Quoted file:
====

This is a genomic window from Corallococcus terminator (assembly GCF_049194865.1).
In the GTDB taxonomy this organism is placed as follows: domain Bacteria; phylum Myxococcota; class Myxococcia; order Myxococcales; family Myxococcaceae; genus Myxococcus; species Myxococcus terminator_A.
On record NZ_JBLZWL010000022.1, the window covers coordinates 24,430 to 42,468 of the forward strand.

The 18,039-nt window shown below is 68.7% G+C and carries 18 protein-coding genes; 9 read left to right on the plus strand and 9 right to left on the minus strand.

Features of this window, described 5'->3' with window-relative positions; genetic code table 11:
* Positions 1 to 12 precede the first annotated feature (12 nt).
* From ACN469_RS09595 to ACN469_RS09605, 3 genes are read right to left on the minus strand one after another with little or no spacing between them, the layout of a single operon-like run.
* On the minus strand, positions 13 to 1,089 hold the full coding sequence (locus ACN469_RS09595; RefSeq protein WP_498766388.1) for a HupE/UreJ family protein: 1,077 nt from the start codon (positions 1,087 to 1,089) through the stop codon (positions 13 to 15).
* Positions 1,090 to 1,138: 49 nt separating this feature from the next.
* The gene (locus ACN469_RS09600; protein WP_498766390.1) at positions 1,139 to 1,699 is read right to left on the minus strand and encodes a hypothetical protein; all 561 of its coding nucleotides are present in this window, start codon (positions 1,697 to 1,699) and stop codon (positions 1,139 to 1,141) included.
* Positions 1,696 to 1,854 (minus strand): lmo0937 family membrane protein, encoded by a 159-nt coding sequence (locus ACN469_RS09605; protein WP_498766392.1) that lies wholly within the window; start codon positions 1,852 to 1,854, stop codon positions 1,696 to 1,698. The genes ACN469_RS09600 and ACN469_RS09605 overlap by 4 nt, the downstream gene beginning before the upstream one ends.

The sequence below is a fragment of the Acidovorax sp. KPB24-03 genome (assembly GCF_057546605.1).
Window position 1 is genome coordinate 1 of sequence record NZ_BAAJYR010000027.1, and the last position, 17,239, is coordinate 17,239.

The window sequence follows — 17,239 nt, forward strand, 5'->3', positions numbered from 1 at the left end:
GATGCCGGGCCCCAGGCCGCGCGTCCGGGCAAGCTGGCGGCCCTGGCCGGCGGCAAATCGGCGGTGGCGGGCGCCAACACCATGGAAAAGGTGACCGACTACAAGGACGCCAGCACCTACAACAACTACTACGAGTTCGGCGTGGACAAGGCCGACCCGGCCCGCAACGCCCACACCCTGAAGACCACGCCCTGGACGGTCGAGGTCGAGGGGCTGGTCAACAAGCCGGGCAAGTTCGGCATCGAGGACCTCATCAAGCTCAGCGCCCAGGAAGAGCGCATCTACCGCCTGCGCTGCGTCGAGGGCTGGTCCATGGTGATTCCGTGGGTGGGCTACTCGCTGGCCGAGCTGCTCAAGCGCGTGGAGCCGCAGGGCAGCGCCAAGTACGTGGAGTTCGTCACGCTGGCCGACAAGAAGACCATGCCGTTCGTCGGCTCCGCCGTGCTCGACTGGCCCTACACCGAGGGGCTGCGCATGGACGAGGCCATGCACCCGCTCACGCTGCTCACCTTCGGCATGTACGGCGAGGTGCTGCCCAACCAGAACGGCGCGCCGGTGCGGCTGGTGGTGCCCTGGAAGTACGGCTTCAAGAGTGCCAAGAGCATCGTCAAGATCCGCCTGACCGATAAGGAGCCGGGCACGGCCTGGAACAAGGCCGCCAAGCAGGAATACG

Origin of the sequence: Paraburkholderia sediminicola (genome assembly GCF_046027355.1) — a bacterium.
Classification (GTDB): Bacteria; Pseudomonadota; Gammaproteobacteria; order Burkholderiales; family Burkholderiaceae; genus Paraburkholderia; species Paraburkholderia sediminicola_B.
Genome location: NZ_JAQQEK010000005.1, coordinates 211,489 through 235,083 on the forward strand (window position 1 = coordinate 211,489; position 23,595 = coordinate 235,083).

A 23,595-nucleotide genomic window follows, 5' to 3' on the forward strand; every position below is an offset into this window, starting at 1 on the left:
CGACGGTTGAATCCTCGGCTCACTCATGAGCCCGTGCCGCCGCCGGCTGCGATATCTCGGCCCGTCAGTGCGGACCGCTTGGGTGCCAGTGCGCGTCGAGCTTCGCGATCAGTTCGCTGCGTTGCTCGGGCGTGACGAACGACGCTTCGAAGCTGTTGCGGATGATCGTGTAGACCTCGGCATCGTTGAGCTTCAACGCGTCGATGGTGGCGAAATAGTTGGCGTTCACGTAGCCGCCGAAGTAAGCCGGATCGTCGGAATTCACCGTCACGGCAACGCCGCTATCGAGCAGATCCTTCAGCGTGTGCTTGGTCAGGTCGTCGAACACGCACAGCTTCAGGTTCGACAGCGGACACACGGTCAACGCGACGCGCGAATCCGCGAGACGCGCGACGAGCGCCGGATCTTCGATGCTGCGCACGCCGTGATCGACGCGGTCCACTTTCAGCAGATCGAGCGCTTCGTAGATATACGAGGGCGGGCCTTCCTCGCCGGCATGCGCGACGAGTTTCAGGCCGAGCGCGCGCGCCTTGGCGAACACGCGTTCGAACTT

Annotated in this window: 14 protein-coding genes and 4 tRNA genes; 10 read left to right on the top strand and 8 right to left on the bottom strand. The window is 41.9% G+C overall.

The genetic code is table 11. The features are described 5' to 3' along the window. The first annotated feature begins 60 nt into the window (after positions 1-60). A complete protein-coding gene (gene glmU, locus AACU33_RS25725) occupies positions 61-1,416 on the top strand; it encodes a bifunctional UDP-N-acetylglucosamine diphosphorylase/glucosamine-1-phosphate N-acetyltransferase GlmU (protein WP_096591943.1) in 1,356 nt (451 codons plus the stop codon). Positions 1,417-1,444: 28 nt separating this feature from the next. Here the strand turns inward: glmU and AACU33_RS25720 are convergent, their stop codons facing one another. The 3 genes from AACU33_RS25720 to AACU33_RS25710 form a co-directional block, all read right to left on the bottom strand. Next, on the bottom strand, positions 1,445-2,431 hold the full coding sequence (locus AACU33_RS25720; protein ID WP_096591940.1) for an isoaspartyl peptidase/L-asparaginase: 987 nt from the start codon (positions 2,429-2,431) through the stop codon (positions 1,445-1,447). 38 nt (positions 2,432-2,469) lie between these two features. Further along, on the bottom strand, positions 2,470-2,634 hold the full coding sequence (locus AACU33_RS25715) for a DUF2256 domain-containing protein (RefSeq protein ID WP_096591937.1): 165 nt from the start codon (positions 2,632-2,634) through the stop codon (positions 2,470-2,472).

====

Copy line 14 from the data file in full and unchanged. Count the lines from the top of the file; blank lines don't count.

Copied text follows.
The window sequence follows — 17,239 nt, forward strand, 5'->3', positions numbered from 1 at the left end: